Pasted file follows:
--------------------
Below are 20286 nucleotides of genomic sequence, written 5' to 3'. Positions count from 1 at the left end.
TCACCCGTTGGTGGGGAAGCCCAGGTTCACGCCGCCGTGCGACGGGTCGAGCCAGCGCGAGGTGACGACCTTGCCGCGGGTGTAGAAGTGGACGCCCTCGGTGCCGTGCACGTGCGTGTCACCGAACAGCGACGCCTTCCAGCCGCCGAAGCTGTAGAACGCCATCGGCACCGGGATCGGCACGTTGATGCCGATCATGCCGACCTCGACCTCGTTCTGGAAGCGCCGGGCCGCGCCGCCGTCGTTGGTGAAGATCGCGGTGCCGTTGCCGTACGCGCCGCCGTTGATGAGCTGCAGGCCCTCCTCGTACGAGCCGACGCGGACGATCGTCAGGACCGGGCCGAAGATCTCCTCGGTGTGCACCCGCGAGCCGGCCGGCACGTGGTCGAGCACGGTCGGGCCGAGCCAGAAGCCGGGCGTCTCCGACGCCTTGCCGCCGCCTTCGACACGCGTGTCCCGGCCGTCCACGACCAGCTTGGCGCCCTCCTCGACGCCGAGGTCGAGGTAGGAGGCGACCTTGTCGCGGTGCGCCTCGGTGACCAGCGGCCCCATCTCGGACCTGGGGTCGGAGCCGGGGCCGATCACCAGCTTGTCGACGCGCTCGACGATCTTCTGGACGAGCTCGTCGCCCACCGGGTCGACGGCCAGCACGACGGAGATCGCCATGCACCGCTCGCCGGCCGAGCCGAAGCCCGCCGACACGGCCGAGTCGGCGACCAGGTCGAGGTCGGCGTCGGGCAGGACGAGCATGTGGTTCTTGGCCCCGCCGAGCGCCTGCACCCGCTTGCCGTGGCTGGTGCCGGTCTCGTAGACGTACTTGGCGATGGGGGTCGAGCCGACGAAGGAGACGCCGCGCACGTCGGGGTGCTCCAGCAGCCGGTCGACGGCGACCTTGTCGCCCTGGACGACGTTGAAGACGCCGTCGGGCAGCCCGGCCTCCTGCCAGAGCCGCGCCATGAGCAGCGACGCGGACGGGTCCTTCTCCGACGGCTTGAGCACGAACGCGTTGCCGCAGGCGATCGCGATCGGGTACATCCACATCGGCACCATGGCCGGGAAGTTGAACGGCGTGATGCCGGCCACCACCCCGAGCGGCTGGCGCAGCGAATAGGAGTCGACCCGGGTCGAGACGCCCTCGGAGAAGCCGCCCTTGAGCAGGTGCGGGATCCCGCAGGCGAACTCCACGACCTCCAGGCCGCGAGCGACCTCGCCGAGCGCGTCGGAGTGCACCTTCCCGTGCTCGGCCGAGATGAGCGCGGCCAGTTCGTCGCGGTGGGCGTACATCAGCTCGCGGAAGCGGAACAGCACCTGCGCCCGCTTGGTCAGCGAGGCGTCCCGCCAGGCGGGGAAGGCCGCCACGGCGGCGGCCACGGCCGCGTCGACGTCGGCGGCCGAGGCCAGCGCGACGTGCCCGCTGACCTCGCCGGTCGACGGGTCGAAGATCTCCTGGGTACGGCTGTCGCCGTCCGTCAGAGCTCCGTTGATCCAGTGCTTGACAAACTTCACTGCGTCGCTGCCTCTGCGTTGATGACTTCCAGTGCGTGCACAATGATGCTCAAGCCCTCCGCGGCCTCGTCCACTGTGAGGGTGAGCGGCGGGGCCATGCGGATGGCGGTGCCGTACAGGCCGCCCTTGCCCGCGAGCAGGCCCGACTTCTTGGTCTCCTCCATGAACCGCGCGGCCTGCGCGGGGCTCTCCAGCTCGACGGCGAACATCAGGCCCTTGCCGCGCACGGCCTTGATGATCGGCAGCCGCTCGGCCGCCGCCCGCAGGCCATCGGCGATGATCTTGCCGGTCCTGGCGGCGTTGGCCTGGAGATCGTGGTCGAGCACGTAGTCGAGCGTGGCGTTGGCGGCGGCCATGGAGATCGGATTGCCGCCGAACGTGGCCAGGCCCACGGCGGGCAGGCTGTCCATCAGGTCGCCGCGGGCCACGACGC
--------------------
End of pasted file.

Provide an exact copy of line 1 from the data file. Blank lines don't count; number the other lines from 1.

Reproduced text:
Below are 20286 nucleotides of genomic sequence, written 5' to 3'. Positions count from 1 at the left end.